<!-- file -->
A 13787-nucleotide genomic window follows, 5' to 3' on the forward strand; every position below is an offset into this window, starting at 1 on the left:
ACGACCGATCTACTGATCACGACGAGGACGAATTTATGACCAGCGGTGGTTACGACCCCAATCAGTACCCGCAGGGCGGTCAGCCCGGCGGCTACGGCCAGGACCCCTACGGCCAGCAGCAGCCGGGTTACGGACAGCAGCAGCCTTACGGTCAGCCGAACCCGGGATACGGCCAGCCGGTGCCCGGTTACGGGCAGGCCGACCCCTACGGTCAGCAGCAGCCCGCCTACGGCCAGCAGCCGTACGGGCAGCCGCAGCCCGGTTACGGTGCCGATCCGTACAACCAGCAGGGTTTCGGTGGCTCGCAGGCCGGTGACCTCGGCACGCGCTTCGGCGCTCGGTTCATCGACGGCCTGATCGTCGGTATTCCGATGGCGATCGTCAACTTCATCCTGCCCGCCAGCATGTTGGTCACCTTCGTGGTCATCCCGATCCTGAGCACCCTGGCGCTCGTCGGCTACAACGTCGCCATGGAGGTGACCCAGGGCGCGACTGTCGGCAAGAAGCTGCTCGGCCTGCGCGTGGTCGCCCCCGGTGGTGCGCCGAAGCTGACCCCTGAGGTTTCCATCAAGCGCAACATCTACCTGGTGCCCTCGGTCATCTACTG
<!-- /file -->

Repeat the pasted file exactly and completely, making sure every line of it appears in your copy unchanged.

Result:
A 13787-nucleotide genomic window follows, 5' to 3' on the forward strand; every position below is an offset into this window, starting at 1 on the left:
ACGACCGATCTACTGATCACGACGAGGACGAATTTATGACCAGCGGTGGTTACGACCCCAATCAGTACCCGCAGGGCGGTCAGCCCGGCGGCTACGGCCAGGACCCCTACGGCCAGCAGCAGCCGGGTTACGGACAGCAGCAGCCTTACGGTCAGCCGAACCCGGGATACGGCCAGCCGGTGCCCGGTTACGGGCAGGCCGACCCCTACGGTCAGCAGCAGCCCGCCTACGGCCAGCAGCCGTACGGGCAGCCGCAGCCCGGTTACGGTGCCGATCCGTACAACCAGCAGGGTTTCGGTGGCTCGCAGGCCGGTGACCTCGGCACGCGCTTCGGCGCTCGGTTCATCGACGGCCTGATCGTCGGTATTCCGATGGCGATCGTCAACTTCATCCTGCCCGCCAGCATGTTGGTCACCTTCGTGGTCATCCCGATCCTGAGCACCCTGGCGCTCGTCGGCTACAACGTCGCCATGGAGGTGACCCAGGGCGCGACTGTCGGCAAGAAGCTGCTCGGCCTGCGCGTGGTCGCCCCCGGTGGTGCGCCGAAGCTGACCCCTGAGGTTTCCATCAAGCGCAACATCTACCTGGTGCCCTCGGTCATCTACTG